Back in the mists of 2008, before the rise of the Apple iPhone and iPad, it looked like the future of portable computing belonged to the netbook. Asus were the first into the market with their EeePC, and back then I picked up one of their 4G Surf models. Of course things have changed a lot now, and although there are still a number of manufacturers producing computers in the segment the market has been hit hard by the move to tablet computers.
Back then I quite liked the little computer, the battery life was pretty lousy, and the 800×480 display causes many websites to bring up a horizontal scroll bar. It also lacks any sort of 3G connectivity so it’s very much tied to needing readily accessible wi-fi. What has really stymied it though has been the general lack of support with the software.
The original had an install of Xandros Linux, although you could swap that for Windows XP if you wanted, however a critical factor in the OS alongside the restricted screen resolution was the tiny 4Gb solid state drive. Alongside being mindful of the limited lifespan of such drives in terms of write cycles, the space on the drive is severely limited for most installs. That tended to leave you relying on Asus to keep the OS updated, which they haven’t. Sticking with the official software you’d now be rather behind the latest versions of the OS, which is why there have been a number of attempts to provide a replacement OS.
I’ve had a couple of attempts trying some of the new distributions, but ultimately I’ve not really found them up to scratch, in particular you’d find that whilst some of the software worked on the restricted screen, at other times critical dialogs would have buttons off the edges of the screen. However with all of them there was a general feeling of sluggishness, basically the OS was expecting a faster processor than the old Celeron that powers the little Asus.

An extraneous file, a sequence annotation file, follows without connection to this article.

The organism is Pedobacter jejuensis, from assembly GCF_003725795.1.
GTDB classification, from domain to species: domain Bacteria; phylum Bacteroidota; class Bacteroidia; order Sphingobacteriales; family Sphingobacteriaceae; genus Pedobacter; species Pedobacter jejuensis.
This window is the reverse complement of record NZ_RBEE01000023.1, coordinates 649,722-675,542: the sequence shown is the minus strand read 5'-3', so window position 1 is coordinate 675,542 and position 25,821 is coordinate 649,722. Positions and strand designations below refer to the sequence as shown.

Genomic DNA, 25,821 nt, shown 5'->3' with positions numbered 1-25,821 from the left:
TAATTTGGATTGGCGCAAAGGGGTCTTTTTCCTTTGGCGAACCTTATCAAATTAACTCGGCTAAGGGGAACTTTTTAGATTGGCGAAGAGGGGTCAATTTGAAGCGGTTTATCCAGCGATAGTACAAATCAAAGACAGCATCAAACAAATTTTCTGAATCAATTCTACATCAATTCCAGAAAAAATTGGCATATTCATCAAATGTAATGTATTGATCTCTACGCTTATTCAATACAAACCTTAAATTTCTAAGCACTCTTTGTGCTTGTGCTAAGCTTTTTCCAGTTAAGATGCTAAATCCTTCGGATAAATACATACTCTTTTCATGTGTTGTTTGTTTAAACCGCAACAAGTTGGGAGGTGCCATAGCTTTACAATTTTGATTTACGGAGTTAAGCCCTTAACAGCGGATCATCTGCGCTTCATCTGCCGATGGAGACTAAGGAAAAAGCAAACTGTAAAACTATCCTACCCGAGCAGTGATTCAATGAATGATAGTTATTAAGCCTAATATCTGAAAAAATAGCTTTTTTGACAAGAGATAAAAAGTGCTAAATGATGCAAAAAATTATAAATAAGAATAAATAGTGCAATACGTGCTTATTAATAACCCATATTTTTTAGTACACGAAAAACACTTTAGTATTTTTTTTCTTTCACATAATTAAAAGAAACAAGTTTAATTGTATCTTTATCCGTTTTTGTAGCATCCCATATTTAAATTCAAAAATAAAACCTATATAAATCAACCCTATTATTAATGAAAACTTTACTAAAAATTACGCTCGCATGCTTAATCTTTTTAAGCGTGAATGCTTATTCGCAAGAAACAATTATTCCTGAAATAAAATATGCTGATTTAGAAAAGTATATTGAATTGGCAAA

However having been playing around with the machine again this holiday I’ve come across another option – Peppermint – a Linux distro based on Ubuntu. One of it’s key features though is it’s designed to be small and resource light, ideal therefore for small comparatively underpowered computers like the EEE PC. It’s worth saying that installation on a small SSD such as the one in the EEE PC is not without it’s problems – the install dialogs are slightly too tall for the screen which is a pain, and also it won’t install straight off the USB drive. To get it to install you have to boot into Peppermint from the USB drive, use alt-F2 to run a command, and type the following:
gksu gedit /usr/lib/ubiquity/plugins/ubi-prepare.py
Then on line 310, change “
min_disk_size = size * 2” to “
min_disk_size = size * 1.4”
You are obviously still limited by the screen resolution, however there are big improvements through the fact that Peppermint uses Chrome as it’s browser rather than the increasingly bloated Firefox. Out of the box the distro is trying to be a network connected OS so it provides links to Google Docs and Google Calendar rather than trying to squeeze office software on. It’s pretty straightforward to install Skype, which makes the little EEE PC a nice little device to use for video Skype calls. However across the board the little Asus feels more swift at doing what is asked of it rather than the sluggish performance I was seeing with other installs.
In fact I was so impressed that I tried the 64-bit version of Peppermint out on another old PC, my Evesham Laptop that has long since been gathering dust under my desk. Sadly although the OS works beautifully on the Evesham, it can’t cope with the dodgy power problems the rather badly assembled Evesham has suffered from – basically the PC gets increasingly hot until a loose connection around the power supply cuts out and the machine shuts down. Something for a hardware engineer to sort out at some point I suspect.
Anyway if you’ve got an old EEEPC around and want a fun little project to resurrect it, I can certainly recommend giving Peppermint OS a go. Whilst it’s not going to be rivalling a modern machine once it’s done, it does give you a perfectly usable little computer at the end.